In 2015, Wait But Why author, Tim Urban, popularized the analogy of "The Chef and The Line Cook" in a 4-part blog series about Elon Musk. In the post, he described Elon as being a chef, someone who can take pieces of a puzzle apart and put them back together in a new, creative way.
Alternatively, he described line cook as being those who understand how to follow recipes. They know how to make a delicious steak with all the right ingredients, but if they're out of seasoning or something goes wrong, they can't salvage the dish. A chef, on the other hand, is able to make something just as scrumptious without the necessary components. In other words, they understand each ingredient enough to know how it reacts with something else.
Urban put it this way (emphasis mine):
The chef reasons from first principles, and for the chef, the first principles are raw edible ingredients. Those are her puzzle pieces, her building blocks, and she works her way upwards from there, using her experience, her instincts, and her taste buds.\ \ The cook works off of some version of what's already out there---a recipe of some kind, a meal she tried and liked, a dish she watched someone else make.\ \ ...But what all of these cooks have in common is their starting point is something that already exists. Even the innovative cook is still making an iteration of a burger, a pizza, and a cake.\ \ At the very end of the spectrum, you have the chef. A chef might make good food or terrible food, but whatever she makes, it's a result of her own reasoning process, from the selection of raw ingredients at the bottom to the finished dish at the top.
For me, that analogy has been instrumental as a mental model to view certain professions and people in those professions. Being a cook is incredible, but I have mad respect for the "chef's" of their field. But today, I'd like to take that brilliant analogy one step further by examining some of the best golfers out there.
What I Learned Watching Golf
Golf has been a great fascination for me as of late. Not just playing golf, but watching it, studying the mechanics of a swing, understanding the history and the golfers who shaped what the game is today. Of course that would be impossible to do without looking at Tiger Woods.
The raw talent, enthusiasm, and grit are obviously some of the defining characteristics of Tiger, but what fascinates me the most with him, Phil Mickelson, Jordan Spieth, and other professional golfers is their ability to manipulate the golf ball in their favor.
Amateur golfers hit hooks (when the ball hooks at a sharp left) and slices (when the ball slices at a sharp right) all the time, but not on purpose. They do it because the club face is too open or closed at impact, their swing isn't shallow enough, or they are swinging from outside-in instead of inside-out.
Professional golfers are able to hit fades, draws, hooks, slices, and stingers on command. Sometimes they need to do this because of where the pin is placed on the green, but other times it's because their tee shot went 15-feet into the woods and they have to hit through trees. These shots are known as "Escape shots" and Phil Mickelson might be the most infamous at doing these. Just check out this video:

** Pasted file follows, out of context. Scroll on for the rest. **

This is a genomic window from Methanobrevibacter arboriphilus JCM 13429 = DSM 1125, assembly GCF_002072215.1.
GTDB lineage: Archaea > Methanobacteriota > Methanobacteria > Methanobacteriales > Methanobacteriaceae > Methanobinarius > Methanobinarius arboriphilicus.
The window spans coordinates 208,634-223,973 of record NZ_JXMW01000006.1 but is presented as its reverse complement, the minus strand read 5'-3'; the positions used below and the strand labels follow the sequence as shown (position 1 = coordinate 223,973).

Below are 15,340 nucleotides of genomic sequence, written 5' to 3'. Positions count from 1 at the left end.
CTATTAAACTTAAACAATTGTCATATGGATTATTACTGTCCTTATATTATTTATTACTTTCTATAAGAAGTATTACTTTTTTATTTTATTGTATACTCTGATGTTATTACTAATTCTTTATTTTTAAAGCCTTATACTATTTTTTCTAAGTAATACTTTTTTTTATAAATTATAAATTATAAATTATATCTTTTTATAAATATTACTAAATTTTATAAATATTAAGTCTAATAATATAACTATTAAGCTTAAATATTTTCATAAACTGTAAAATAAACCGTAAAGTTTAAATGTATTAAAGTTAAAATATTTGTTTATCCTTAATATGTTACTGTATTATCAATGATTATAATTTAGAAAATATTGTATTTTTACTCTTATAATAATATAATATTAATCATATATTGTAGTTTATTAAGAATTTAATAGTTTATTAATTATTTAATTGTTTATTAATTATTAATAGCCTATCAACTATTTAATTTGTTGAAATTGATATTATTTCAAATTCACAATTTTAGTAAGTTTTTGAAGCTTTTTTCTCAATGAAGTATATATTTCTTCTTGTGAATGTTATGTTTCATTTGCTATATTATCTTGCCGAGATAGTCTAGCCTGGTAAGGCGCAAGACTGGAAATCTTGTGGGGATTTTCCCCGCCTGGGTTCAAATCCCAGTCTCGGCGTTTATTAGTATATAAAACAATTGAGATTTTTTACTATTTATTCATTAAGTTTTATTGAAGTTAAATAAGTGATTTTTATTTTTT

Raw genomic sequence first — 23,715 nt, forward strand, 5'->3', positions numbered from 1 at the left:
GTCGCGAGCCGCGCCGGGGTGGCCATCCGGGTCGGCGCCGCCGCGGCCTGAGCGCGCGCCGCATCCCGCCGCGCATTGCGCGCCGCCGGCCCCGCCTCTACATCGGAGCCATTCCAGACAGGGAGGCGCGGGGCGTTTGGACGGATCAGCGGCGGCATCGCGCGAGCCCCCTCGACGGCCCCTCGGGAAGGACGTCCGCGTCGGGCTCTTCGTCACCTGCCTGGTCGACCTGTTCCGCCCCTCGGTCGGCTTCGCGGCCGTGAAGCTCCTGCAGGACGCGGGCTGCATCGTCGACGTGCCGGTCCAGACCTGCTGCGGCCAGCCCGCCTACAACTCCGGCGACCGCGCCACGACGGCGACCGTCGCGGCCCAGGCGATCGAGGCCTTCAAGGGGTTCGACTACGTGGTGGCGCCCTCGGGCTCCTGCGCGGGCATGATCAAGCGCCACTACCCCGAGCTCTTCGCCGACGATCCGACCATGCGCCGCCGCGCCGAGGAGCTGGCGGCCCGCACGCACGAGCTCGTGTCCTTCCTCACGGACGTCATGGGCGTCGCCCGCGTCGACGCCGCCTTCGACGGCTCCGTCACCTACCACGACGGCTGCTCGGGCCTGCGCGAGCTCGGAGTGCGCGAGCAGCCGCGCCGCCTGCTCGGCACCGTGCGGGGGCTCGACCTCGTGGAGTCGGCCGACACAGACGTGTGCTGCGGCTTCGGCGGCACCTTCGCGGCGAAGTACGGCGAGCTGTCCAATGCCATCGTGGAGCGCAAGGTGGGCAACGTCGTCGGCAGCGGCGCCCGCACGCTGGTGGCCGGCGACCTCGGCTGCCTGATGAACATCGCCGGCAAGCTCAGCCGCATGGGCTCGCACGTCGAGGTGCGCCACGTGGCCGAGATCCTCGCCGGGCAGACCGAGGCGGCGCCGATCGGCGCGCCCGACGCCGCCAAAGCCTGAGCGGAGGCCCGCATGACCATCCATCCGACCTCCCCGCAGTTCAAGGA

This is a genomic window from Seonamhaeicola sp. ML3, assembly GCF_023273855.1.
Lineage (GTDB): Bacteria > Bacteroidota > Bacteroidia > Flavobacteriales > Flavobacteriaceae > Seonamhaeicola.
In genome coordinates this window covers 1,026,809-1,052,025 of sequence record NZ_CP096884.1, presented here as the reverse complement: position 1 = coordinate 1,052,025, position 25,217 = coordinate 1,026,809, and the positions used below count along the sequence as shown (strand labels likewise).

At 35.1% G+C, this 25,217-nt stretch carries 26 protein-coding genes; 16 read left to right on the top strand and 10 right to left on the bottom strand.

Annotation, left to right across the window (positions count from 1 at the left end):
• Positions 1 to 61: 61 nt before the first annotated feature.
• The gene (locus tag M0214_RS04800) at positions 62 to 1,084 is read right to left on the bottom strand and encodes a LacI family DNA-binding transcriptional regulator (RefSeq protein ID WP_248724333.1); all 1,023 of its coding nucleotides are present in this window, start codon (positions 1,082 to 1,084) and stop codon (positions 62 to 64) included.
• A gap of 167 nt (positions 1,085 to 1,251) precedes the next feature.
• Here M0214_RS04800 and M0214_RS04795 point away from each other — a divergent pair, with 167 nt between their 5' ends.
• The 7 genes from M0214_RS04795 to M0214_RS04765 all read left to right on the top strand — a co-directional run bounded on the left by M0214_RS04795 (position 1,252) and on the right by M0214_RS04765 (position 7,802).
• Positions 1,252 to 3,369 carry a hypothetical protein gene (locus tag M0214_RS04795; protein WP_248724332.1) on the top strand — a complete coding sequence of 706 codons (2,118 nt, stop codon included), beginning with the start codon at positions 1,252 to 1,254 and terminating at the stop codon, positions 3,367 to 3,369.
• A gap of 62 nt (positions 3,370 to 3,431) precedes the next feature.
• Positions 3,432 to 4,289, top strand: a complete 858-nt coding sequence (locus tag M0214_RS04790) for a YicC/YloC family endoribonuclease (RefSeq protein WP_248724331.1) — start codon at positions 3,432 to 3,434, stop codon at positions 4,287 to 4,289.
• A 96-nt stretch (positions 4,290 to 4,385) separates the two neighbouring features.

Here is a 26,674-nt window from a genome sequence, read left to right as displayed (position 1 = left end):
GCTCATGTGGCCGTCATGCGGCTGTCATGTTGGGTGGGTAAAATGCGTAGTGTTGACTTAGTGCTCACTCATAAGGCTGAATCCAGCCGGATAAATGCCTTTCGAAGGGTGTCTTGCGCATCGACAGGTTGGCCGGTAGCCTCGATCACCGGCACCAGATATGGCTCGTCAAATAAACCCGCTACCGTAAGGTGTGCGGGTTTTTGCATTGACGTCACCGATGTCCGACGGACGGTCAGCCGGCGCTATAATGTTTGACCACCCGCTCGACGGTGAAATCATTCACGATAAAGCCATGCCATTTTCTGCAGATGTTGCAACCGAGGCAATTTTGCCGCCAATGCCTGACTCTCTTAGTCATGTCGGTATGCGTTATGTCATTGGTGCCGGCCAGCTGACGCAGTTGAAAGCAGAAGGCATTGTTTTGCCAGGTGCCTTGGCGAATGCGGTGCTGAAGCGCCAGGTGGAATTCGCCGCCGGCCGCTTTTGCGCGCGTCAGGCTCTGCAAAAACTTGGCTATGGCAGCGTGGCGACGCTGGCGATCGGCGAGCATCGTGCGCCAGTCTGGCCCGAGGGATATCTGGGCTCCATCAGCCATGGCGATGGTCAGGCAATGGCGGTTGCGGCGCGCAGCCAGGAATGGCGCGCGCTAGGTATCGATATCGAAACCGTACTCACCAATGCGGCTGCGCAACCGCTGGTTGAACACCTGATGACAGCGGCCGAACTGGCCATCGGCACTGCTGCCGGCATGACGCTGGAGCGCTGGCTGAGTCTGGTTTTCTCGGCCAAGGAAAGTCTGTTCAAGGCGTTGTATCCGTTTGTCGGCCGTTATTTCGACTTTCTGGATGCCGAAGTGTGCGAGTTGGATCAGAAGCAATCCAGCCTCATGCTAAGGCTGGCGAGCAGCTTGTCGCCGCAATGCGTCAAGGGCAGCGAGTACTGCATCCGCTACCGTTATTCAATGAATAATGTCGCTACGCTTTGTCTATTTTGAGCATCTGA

What him and Tiger understand are all of the tiny factors that play into how the golf ball will travel. What amateurs do on accident, professionals can do on purpose. They understand if the ball is further back in the stance it will fly lower, if the club face is open it will go much higher but not as far, and so on. They understand the ingredients to create the "dish" they're looking for.
But what they do even better than the fundamentals of the golf swing are the feel of the game of golf. The things we can't see with our eyes, they are consciously aware of. If you could copy the exact swing of Phil Mickelson, you still wouldn't be able to manipulate the ball like he does. He has one extra component of understanding how everything in the game of golf works together and is able to manipulate it.
This extra step, understanding not just the ingredients but the invisible force that affects those ingredients in any skill or field of talent is what the ancient Chinese call the Tao or Way. Robert Greene calls the Way *the dynamic *and explains it as "The living force that operates in anything we study or do."
If becoming a master is at 10,000 hours, understanding the dynamic comes at 20,000 hours.
But it's not that simple.
Playing golf for 20,000 hours will not make you as good as a professional golfer, just like going to the gym for 20,000 hours won't make you an athlete, or running track for 20,000 hours won't make you an Olympian.
To understand the dynamic, one must have an insane amount of practice time. But they also must reflect on every second of that practice time.
When Tiger Woods hits a shot into the trees, he knows exactly why it went into the trees. He knows this because he's studied his swing at practice, at the driving range, and on film to know what he does that makes the ball go left when he doesn't want it to. To understand the dynamic, each failure, victory, challenge, and setback must be viewed with a lens of reflection to answer the question, "How can this make me better?"
It sounds cliche, but it's true. Only by reflecting on your failure can you get any better and that much closer to becoming a master and understanding the dynamic in life, work, and relationships.
Disclaimer: The Dynamic is not a new age, spiritual force that you can manipulate with crystals. It's simply an analogy to explain what happens when all the aspects of a certain field and profession are working together as one.